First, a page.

High-voltage systems now have the choice of using plug-and-play PCBs to automatically control leakage current in backup power circuitry.

There is a growing application of multiple supercapacitor cells in modules that serve the energy-storage needs of higher-voltage systems in datacenters, industrial automation equipment, and public utility infrastructure. But these high-voltage systems often demand safe voltage balancing.

That's because differences in leakage currents between individual supercapacitors result in changes in voltages, and overvoltage is a major cause of failures in supercapacitors. That can cause reduced lifespan and eventual failure since exceeding the maximum voltage on a supercapacitor leads to cell failure.

Therefore, designers need to balance supercapacitor cells in a stack of two or more to overcome overvoltage-related issues.

Enter plug-and-play PCBs that provide a platform for balancing high-voltage supercapacitors through a low-voltage, low-leakage, and low-current controlling method in a small form factor.

When there is an increase in the supercapacitor voltage caused by leakage current from another supercapacitor, it causes a decrease in the RDS(ON) of the MOSFET connected to the supercapacitor. And that increases the current, IDS(ON), and reduces the voltage.

The plug-and-play boards use MOSFET arrays to offer a circuit design that is more efficient than other passive or active balancing methods as it offers lower cost and takes smaller design space. These MOSFET boards automatically control leakage current and enhance the reliability of backup devices like 700V systems.


The schematic of a fully-populated board with three MOSFET arrays that serve four supercapacitors: C1 to C4. Image courtesy of Advanced Linear Devices Inc. (ALD).


Take, for instance, the MOSFET boards from Advanced Linear Devices Inc. (ALD) shown above, which balance for 2.8V, 3.0V and 3.3V supercapacitors arranged in a series stack by equalizing the leakage current of each cell.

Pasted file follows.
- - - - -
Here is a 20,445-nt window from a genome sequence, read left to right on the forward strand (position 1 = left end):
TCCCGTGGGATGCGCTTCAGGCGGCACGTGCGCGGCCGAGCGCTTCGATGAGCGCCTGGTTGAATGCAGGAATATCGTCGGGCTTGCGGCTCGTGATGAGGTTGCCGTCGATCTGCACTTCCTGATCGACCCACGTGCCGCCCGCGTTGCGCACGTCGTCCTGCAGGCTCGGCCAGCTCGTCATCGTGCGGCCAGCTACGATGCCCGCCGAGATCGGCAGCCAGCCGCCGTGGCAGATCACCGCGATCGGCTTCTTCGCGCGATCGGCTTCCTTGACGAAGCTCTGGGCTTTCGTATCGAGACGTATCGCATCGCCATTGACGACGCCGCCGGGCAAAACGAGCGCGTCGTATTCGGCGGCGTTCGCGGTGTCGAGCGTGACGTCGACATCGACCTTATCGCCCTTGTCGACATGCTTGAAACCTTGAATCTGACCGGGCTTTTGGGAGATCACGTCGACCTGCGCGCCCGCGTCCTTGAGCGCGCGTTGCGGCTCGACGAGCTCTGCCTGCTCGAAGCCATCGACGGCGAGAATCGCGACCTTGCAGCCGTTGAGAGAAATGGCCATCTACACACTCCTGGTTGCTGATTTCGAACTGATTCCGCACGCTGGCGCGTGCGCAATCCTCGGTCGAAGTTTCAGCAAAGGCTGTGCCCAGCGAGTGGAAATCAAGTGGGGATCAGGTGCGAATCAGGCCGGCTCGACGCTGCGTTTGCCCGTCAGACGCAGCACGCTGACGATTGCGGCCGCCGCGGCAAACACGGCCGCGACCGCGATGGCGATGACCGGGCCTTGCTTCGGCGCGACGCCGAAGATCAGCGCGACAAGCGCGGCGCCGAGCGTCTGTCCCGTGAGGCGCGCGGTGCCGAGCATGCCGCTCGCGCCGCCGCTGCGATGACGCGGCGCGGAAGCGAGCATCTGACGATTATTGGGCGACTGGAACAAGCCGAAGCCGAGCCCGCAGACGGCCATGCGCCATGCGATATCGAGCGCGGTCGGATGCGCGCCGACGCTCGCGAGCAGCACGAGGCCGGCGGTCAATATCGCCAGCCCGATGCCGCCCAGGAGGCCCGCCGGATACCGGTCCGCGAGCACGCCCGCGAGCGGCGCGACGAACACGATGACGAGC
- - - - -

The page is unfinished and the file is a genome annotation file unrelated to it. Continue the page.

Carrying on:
The ALD SABMB810028 boards are built with the company's ALD810028SCLI SAB MOSFETs, which balance each cell through low levels of leakage current without exposure to supercapacitor charge/discharge voltage levels for cells of 3,000 Farad (F) or more.


A view of the plug-and-play board with MOSFET arrays. Image courtesy of DigiChip.


These boards allow supercapacitor cell charging and discharging currents to pass through the cells, themselves, directly. This bypasses SAB MOSFETs mounted on the board with near zero additional leakage current. It ensures that the average additional power dissipation due to DC leakage of the supercapacitor is zero.

It also makes them a viable alternative to methods where additional power dissipation used by the circuitry far exceeds the supercapacitor energy burn caused by leakage currents. So this method of supercapacitor balancing is highly energy-efficient and is well suited for low-loss energy harvesting and long life battery-operated applications.

The boards—rated for -40°C to +85°C temperatures—can balance up to four supercapacitors connected in series when fully populated. Moreover, populated boards are available with different combinations of MOSFETs to reach required voltages.